Home > Topics > Advocacy > A Tale of Two Advocates - State Bar Issues New Decision on Unauthorized Practice of Law (UPL
Tale of Two Advocates:
The question of whether lay advocates can represent parents in special education due process hearings is being answered differently around the country.
The Individuals with Disabilities Education Act of 1997 and IDEA 2004 contain a "lay advocacy" statute as follows:
Special Education Law, page 72)
In March 2004, the Florida State Bar instituted an investigation of advocate Lilliam Rangel-Diaz for the Unauthorized Practice of Law (UPL).
As the Florida State Bar explains, "The main purpose of UPL investigations and prosecutions is protection of the public from fraud and bad advice affecting legal rights." (See FL Bar UPL)
the Florida State Bar finds that an individual is guilty of the unauthorized
practice of law, an injunction is usually issued against that individual.
If the person persists in the UPL misconduct, a contempt violation
is issued and six months of jail can be expected. Many states have
similar procedures and penalties.
On March 7, 2005, the Florida Bar issued their decision in Lilliam Rangel-Diaz's case, as described in this news release:
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MIAMI, March 7, 2005 - The Florida Bar Unlicensed Practice of Law Committee 11A ("UPL Committee") issued its decision in the Unlicensed Practice of Law ("UPL") Investigation of Lilliam Rangel-Diaz of the Center for Education Advocacy, Inc., closing its file in the matter on January 12, 2005 and dismissing all UPL charges against Mrs. Rangel-Diaz.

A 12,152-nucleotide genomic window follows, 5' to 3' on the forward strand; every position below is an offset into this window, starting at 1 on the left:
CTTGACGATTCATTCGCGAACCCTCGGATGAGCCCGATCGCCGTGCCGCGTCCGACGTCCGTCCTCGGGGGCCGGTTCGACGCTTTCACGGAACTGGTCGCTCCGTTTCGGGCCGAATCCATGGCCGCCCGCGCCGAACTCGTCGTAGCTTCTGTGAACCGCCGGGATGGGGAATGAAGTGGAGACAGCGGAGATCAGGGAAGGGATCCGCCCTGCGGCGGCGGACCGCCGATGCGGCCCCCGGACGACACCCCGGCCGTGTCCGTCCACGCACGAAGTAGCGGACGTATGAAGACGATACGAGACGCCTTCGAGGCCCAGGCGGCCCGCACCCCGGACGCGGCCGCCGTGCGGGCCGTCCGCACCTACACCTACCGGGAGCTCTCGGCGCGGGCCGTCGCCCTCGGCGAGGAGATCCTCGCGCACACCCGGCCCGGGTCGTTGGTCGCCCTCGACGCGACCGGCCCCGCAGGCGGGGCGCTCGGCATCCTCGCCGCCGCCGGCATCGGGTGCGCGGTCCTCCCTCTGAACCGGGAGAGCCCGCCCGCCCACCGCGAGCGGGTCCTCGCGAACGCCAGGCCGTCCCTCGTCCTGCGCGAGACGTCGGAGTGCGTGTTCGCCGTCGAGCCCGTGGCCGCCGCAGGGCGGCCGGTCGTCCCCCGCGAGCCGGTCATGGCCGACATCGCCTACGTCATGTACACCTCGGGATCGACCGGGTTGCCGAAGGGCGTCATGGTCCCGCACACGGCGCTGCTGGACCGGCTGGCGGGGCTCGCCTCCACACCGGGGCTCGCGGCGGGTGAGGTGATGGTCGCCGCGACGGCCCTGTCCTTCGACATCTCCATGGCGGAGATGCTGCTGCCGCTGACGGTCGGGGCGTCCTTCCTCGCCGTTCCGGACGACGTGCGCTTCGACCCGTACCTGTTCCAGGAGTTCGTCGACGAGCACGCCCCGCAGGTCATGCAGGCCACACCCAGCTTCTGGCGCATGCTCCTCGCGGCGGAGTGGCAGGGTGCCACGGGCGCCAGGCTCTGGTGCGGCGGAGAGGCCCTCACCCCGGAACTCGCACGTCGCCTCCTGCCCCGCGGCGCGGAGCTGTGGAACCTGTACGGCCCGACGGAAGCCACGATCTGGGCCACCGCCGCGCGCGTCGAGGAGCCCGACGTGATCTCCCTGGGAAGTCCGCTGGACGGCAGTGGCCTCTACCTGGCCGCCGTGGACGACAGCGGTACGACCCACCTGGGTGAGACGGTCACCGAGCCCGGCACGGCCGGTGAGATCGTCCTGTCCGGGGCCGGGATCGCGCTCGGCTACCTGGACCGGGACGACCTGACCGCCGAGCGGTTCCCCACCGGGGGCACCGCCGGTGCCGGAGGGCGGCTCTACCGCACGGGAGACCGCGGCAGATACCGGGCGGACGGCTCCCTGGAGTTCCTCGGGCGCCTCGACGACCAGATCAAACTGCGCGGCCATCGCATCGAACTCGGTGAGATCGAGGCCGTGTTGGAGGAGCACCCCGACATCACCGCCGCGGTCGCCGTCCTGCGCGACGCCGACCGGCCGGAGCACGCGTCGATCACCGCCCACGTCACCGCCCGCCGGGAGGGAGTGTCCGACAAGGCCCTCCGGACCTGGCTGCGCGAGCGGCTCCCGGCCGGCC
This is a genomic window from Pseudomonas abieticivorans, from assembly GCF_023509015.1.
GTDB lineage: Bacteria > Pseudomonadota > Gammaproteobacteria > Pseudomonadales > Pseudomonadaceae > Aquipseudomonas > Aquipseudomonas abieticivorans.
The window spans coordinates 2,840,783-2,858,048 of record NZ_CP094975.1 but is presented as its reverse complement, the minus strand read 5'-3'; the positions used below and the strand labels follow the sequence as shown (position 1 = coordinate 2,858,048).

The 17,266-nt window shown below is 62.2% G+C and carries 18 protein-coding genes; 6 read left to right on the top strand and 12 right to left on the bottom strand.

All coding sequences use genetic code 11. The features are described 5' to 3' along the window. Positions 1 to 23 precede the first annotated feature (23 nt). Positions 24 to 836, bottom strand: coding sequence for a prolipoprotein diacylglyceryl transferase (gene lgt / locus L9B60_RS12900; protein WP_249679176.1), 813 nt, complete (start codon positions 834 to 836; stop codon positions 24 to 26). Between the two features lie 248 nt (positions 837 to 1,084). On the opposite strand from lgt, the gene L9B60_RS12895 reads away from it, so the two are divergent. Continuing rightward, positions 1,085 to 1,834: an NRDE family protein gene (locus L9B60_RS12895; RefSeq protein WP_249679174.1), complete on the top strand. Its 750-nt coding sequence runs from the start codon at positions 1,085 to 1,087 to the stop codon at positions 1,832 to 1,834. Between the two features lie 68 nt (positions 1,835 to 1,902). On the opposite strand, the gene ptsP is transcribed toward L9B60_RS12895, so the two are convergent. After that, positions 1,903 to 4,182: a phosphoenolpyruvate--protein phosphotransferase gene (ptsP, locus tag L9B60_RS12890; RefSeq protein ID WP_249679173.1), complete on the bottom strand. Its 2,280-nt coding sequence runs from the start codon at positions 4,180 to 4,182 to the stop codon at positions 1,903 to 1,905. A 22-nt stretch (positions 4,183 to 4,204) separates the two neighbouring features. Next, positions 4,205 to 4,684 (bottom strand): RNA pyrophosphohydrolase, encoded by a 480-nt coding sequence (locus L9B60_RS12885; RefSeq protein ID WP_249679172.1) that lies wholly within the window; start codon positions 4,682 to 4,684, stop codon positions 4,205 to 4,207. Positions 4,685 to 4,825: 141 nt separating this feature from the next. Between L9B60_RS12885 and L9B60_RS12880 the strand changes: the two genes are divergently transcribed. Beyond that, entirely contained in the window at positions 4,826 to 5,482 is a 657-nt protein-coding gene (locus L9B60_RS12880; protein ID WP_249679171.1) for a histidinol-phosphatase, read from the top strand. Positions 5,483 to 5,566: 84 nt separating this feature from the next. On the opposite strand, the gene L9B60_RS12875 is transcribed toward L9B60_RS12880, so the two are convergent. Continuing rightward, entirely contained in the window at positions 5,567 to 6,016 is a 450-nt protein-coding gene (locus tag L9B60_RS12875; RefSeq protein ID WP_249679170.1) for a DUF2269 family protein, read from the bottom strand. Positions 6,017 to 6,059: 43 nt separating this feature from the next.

Four Miami-Dade County School Board Attorneys had alleged in a complaint filed on March 8, 2004 that Mrs. Rangel-Diaz's attempts to act as a qualified representative in Exceptional Student Education ("ESE") due process hearings constituted UPL.
UPL Committee found that Rule 6A-6.03311, Florida Administrative Code
allows non-lawyer advocates to act as qualified representatives and
to appear on behalf of clients in ESE hearings.
This decision is of great value to students with disabilities and their families in Florida and to those who advocate for their rights in the highly complex system of special education due process that Florida has in place at this time. The federal government should further clarify how non-lawyer special education advocates should proceed to avoid UPL issues. Full text of News Release
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Delaware Advocate Found Guilty of Unauthorized Practice of Law
Lay advocate Marilyn Arons had a different outcome when her case was heard by the Delaware Supreme Court. (See Delaware Supreme Court Issues Decision in Arons Case.)
July 2000, the Supreme Court of Delaware ruled that Marilyn Arons
was guilty of the "unauthorized practice of law" when she
represented parents in special education due process hearings. Decision
in Arons case.
Unauthorized Practice of Law published by the Florida Bar Association
2004 Florida Statutes
Title XXXII: Regulation of Professions and Occupations
Special Education Law